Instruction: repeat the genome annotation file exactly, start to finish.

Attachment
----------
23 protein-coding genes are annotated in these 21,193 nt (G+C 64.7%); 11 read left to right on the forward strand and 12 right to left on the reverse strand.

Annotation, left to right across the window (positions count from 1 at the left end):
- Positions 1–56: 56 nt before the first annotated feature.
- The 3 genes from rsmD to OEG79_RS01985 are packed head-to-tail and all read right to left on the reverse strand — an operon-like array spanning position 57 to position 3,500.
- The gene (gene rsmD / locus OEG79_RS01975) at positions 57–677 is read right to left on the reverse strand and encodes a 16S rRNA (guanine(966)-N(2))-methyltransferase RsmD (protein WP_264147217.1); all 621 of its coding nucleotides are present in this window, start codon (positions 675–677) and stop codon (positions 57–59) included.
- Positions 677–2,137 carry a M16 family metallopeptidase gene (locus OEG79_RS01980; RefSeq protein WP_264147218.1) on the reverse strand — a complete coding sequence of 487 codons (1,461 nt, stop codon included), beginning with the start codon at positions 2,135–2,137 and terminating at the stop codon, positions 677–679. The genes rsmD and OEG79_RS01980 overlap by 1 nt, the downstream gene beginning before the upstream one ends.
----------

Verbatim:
23 protein-coding genes are annotated in these 21,193 nt (G+C 64.7%); 11 read left to right on the forward strand and 12 right to left on the reverse strand.

Annotation, left to right across the window (positions count from 1 at the left end):
- Positions 1–56: 56 nt before the first annotated feature.
- The 3 genes from rsmD to OEG79_RS01985 are packed head-to-tail and all read right to left on the reverse strand — an operon-like array spanning position 57 to position 3,500.
- The gene (gene rsmD / locus OEG79_RS01975) at positions 57–677 is read right to left on the reverse strand and encodes a 16S rRNA (guanine(966)-N(2))-methyltransferase RsmD (protein WP_264147217.1); all 621 of its coding nucleotides are present in this window, start codon (positions 675–677) and stop codon (positions 57–59) included.
- Positions 677–2,137 carry a M16 family metallopeptidase gene (locus OEG79_RS01980; RefSeq protein WP_264147218.1) on the reverse strand — a complete coding sequence of 487 codons (1,461 nt, stop codon included), beginning with the start codon at positions 2,135–2,137 and terminating at the stop codon, positions 677–679. The genes rsmD and OEG79_RS01980 overlap by 1 nt, the downstream gene beginning before the upstream one ends.